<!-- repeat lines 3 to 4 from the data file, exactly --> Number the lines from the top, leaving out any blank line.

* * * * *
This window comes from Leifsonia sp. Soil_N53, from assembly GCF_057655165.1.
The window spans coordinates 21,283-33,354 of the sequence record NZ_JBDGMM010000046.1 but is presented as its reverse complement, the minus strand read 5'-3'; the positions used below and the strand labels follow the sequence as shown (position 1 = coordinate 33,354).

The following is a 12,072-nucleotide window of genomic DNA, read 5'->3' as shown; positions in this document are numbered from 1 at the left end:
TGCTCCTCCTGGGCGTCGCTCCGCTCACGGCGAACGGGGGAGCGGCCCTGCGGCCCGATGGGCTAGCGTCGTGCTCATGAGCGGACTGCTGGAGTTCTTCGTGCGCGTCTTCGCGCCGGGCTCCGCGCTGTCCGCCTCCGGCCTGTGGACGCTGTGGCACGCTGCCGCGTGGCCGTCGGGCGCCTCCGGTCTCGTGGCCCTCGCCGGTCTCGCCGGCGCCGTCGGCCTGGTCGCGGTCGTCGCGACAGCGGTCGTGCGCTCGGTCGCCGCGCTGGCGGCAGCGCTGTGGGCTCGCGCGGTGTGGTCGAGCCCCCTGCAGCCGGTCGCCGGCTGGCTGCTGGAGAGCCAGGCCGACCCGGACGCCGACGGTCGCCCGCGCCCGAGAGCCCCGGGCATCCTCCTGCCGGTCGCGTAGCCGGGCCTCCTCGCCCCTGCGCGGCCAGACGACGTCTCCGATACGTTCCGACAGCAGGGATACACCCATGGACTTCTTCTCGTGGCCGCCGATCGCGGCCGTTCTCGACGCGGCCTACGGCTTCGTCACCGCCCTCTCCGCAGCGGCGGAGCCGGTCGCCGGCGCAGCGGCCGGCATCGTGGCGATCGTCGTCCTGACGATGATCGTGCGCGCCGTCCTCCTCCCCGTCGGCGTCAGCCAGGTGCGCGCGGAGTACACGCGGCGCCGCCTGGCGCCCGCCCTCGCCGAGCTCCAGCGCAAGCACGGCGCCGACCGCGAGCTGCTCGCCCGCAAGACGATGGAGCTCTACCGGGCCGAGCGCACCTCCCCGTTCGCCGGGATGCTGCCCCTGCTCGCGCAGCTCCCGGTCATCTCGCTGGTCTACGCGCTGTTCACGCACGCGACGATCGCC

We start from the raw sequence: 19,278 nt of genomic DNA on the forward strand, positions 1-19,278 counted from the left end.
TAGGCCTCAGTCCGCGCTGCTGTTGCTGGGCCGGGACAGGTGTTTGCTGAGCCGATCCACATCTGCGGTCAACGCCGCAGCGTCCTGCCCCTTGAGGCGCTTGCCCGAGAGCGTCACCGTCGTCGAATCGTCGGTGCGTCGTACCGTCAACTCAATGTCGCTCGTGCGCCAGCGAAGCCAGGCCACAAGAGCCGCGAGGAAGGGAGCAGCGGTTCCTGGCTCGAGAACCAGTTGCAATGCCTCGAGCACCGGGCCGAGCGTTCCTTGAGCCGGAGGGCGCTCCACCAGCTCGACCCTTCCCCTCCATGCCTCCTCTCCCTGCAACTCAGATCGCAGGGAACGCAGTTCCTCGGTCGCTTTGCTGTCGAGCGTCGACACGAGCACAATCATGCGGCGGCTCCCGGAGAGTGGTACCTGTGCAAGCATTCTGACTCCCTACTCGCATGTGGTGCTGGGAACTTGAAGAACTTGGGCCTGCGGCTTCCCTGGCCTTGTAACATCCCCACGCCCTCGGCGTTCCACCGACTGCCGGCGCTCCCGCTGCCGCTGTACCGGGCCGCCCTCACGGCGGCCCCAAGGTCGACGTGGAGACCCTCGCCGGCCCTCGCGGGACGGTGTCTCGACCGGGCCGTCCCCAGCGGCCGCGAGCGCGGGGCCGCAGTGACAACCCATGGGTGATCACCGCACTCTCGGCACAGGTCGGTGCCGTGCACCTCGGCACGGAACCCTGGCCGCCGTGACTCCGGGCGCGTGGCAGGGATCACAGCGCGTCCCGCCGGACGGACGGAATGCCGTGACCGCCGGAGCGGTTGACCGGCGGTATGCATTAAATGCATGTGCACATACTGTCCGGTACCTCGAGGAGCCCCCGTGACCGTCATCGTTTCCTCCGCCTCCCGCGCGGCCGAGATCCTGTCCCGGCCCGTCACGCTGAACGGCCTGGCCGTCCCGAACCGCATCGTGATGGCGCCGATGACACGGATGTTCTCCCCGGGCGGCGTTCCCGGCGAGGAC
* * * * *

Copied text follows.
The following is a 12,072-nucleotide window of genomic DNA, read 5'->3' as shown; positions in this document are numbered from 1 at the left end:
TGCTCCTCCTGGGCGTCGCTCCGCTCACGGCGAACGGGGGAGCGGCCCTGCGGCCCGATGGGCTAGCGTCGTGCTCATGAGCGGACTGCTGGAGTTCTTCGTGCGCGTCTTCGCGCCGGGCTCCGCGCTGTCCGCCTCCGGCCTGTGGACGCTGTGGCACGCTGCCGCGTGGCCGTCGGGCGCCTCCGGTCTCGTGGCCCTCGCCGGTCTCGCCGGCGCCGTCGGCCTGGTCGCGGTCGTCGCGACAGCGGTCGTGCGCTCGGTCGCCGCGCTGGCGGCAGCGCTGTGGGCTCGCGCGGTGTGGTCGAGCCCCCTGCAGCCGGTCGCCGGCTGGCTGCTGGAGAGCCAGGCCGACCCGGACGCCGACGGTCGCCCGCGCCCGAGAGCCCCGGGCATCCTCCTGCCGGTCGCGTAGCCGGGCCTCCTCGCCCCTGCGCGGCCAGACGACGTCTCCGATACGTTCCGACAGCAGGGATACACCCATGGACTTCTTCTCGTGGCCGCCGATCGCGGCCGTTCTCGACGCGGCCTACGGCTTCGTCACCGCCCTCTCCGCAGCGGCGGAGCCGGTCGCCGGCGCAGCGGCCGGCATCGTGGCGATCGTCGTCCTGACGATGATCGTGCGCGCCGTCCTCCTCCCCGTCGGCGTCAGCCAGGTGCGCGCGGAGTACACGCGGCGCCGCCTGGCGCCCGCCCTCGCCGAGCTCCAGCGCAAGCACGGCGCCGACCGCGAGCTGCTCGCCCGCAAGACGATGGAGCTCTACCGGGCCGAGCGCACCTCCCCGTTCGCCGGGATGCTGCCCCTGCTCGCGCAGCTCCCGGTCATCTCGCTGGTCTACGCGCTGTTCACGCACGCGACGATCGCC